MSF staff carry the body of a person killed by Ebola at a medical centre in Guekedou, Guinea Getty

The World Health Organisation (WHO) has announced that it has approved the first rapid Ebola test kit.

Produced by US drug manufacturers Corgenix, the ReEBOV Antigen Rapid Test Kit will take just 15 minutes to deem whether a patient has been infected with the deadly virus. Normal testing takes between 12 and 24 hours.

ReEBOV will not be as accurate as the conventional PCR test, but will be easier to perform and does not require electricity.

The company will probably begin to distribute the kit within the next month, but it is still working out costs and requires the completion of standard administrative procedures from the US Food and Drug Administration, WHO spokesperson Tarik Jasarevic told Reuters.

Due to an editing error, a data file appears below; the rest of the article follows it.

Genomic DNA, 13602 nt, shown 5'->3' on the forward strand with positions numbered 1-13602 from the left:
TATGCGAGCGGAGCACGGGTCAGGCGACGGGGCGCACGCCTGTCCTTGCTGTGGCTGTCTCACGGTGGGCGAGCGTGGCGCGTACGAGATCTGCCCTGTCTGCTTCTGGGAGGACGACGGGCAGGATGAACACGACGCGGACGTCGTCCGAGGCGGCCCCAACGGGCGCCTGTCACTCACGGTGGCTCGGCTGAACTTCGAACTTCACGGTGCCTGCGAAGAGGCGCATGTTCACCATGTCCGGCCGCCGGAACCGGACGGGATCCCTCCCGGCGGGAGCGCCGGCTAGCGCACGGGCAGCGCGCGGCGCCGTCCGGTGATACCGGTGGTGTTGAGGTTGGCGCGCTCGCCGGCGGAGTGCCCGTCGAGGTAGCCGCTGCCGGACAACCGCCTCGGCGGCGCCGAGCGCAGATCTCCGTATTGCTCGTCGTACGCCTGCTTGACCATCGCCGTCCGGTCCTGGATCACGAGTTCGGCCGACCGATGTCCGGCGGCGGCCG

A statement from WHO said that the device can turn around results quickly because the findings are "based on detection of the Ebola protein rather than nucleic acid [which is the basis of the current normal testing method]."

Ebola can take as little as two days to kill those infected, meaning that the results of a 24-hour test often come too late.

The Ebola outbreak has left over 8,500 dead, mainly in West Africa, with 21,614 cases confirmed. At present, there is no cure and experts are working to put experimental drugs into clinical trials. No regulatory body has approved any of the drugs being developed yet.